In an article in Foreign Affairs published in 2018, Biden and Michael Carpenter lambasted Trump for not taking the Russian threat seriously and advocated an alternative Russia policy based on continued sanctions, a strengthened NATO, and a robust defence of democracy. Possibly anticipating Trump’s impulse to sell out Eastern Europe, Biden and Carpenter repeated Biden’s 2009 pledge that “we will not recognise any nation having a sphere of influence. It will remain our view that sovereign states have the right to make their own decisions and choose their own alliances.”

The emphasis on alliances and defending democracy reflects an emerging view in Democratic foreign policy circles that the new global struggle is between authoritarianism and democracy. America must once again, in Biden’s words, lead “the free world to push back against rising authoritarianism”. This new struggle fits very well into the cold war paradigm in which Biden came of age, with the role of the communist Soviet Union now played by an authoritarian Russia .Cold war 2.0 will thus follow a similar script as the first one. It will require US leadership to sustain a strong alliance of democracies in a generational, global struggle against an implacable ideological foe.

Biden’s foreign policy approach is unlikely to lead to a lifting of sanctions on Russia. First, Biden was deeply involved in convincing European partners to institute a sanctions regime against Russia in the first place. He is therefore cognizant of the costs of sanctions both on the target state but also on the issuing parties, and would be unwilling to abandon this complex agreement without seeing concrete results. Second, Biden has commented about Russia’s continued malign influence. On his last visit to Ukraine as vice president in 2017, Biden urged the Trump administration to maintain sanctions against Russia because of its “continued aggression” toward eastern Ukraine. Lastly, Biden views sanctions not only as a method for altering the behavior of a state in the near term, but also as a tool for long-term change. “Maintaining the sanctions that the United States and the EU levied on Russia in response to its invasion of Ukraine has been important not only in pressuring Moscow to resolve the conflict in the near term but also as a signal to the Kremlin that the costs of such behavior will eventually outweigh any perceived benefits.”

It is clear that Biden’s foreign policy is not only starkly different to Trump’s, but would also have significant consequences for Russia and Putin. Biden seems to have a sober understanding of the many features of contemporary Russia’s authoritarian system—from the harassment of opposition politicians and activists, to limits on freedom of expression, the “choreographed” nature of elections, and efforts to maintain a “democratic façade.” Yet, he believes that Putin’s power remains “brittle at the core” with “shallow roots” and that without a repressive apparatus Putin’s regime would “descend in a storm of boos and whistles.” This demonstrates a serious and potentially dangerous misunderstanding of the nature and foundation of Putin’s regime.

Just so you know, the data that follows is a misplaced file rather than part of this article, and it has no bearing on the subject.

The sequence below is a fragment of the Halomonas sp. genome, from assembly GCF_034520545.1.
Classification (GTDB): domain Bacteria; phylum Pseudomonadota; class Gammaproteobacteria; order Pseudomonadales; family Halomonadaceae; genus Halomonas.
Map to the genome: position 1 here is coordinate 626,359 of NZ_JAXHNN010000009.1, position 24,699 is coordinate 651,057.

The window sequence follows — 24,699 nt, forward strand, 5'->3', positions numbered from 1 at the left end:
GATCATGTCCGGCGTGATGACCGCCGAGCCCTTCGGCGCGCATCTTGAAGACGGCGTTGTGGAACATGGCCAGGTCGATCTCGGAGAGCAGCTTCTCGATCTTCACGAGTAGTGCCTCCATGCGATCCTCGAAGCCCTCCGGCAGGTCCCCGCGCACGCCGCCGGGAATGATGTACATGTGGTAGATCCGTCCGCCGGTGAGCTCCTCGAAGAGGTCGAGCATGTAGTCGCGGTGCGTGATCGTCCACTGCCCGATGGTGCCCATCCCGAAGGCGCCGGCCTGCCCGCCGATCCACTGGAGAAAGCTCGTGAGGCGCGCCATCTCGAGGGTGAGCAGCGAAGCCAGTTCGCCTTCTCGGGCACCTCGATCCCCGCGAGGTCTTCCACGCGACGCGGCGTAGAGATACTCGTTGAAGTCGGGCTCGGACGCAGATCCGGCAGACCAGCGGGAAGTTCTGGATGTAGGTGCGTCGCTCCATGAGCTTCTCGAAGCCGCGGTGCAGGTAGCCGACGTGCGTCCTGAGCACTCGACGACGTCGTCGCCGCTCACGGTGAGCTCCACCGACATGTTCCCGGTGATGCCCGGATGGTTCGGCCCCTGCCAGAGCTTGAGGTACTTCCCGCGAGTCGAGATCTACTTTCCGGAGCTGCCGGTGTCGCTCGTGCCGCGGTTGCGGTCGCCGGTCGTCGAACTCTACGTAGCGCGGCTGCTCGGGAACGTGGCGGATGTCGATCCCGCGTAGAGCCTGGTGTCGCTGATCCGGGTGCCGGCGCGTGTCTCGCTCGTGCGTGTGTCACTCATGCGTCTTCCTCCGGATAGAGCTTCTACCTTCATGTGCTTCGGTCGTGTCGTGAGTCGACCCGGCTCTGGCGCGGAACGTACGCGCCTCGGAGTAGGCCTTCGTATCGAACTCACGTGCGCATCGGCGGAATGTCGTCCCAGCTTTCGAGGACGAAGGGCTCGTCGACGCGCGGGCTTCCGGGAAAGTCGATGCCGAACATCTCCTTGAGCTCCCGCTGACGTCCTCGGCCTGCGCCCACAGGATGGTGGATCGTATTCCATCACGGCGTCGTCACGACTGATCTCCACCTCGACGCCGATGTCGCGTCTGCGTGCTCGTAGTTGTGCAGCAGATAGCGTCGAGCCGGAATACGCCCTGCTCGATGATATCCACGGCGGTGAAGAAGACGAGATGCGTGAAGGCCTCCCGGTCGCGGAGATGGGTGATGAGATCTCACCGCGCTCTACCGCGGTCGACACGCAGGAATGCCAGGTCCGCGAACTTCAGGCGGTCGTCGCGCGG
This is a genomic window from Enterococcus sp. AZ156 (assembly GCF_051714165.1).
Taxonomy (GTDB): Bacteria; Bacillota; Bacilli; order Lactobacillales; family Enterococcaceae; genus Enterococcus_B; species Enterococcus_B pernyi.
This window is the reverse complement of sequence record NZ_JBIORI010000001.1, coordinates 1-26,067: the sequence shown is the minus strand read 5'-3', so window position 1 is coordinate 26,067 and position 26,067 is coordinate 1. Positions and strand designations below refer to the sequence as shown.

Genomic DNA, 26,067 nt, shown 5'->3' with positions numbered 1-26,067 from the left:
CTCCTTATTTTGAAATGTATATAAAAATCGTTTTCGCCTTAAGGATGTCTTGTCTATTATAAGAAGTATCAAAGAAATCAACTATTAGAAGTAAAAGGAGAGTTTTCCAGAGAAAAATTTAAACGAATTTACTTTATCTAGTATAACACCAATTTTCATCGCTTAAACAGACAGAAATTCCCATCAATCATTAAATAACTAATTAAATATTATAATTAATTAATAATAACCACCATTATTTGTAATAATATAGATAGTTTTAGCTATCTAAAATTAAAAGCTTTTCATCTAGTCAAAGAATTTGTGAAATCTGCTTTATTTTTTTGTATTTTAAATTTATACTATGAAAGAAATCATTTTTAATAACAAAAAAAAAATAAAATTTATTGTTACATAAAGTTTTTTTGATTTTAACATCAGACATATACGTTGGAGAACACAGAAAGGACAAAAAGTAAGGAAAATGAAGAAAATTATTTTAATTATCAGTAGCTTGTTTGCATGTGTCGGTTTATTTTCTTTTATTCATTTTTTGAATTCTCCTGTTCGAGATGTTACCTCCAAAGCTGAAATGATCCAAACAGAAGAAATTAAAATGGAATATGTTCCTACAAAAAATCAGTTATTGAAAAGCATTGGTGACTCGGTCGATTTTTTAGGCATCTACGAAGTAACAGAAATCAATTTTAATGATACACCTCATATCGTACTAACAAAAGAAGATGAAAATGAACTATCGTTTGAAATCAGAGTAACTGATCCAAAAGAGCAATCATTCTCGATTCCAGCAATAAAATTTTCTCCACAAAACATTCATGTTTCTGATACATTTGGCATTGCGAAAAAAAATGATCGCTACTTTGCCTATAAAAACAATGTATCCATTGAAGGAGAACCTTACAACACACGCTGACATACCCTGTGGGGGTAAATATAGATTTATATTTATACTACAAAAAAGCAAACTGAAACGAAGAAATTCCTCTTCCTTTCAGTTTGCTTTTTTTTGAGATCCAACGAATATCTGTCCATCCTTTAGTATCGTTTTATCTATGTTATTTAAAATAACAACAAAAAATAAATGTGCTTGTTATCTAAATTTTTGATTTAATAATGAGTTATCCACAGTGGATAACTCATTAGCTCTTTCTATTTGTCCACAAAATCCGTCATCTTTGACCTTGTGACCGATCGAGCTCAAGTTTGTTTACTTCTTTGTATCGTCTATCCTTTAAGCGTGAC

Biden seems to miss the point that Vladimir Putin’s rule is not forced on an oppressed and unwilling public, but is jointly built—co-constructed—through a process of political struggle involving Putin, his opponents and tens of millions of supporters. If elected president, Biden would be facing not “Putin’s Russia,” but “Russia’s Putin.” And assuming that a political system that has been built and strengthened over twenty years has “shallow roots” is not a sound basis on which to construct good foreign policy. 

Russia’s political system is not immutable. Protests are common, voters punish unpopular politicians, and Putin’s popularity ratings are based on citizens’ evaluations. But while Trump routinely underestimates Putin’s global aspirations, Biden would do well not to downplay the true foundation of Putin’s support.

Elections have consequences

The 2020 election will, therefore, likely determine whether America seeks a deal with Russia to carve up Europe into spheres of influence or launches a new, ideological cold war against the country. It is a stark choice.

It is unlikely that either choice will improve security or stability in Europe. Neither Trump’s volatile self-absorption nor Biden’s Manichean fervour represents a sound basis for a policy on Russia. Worse, in the US, Russia policy has become primarily a domestic political issue. So, whatever choice the American people make in November runs the risk of a sudden reversal by the next president.

Of course, the issue of Russia also generates divisions within Europe. If Europeans want to avoid following the American president down one or another blind alley of US domestic politics, they will have to seek greater internal unity and their own policy of tough engagement along the lines that French President Emmanuel Macron has proposed. In that case, they could hope to bring America along and forge a transatlantic approach to Russia.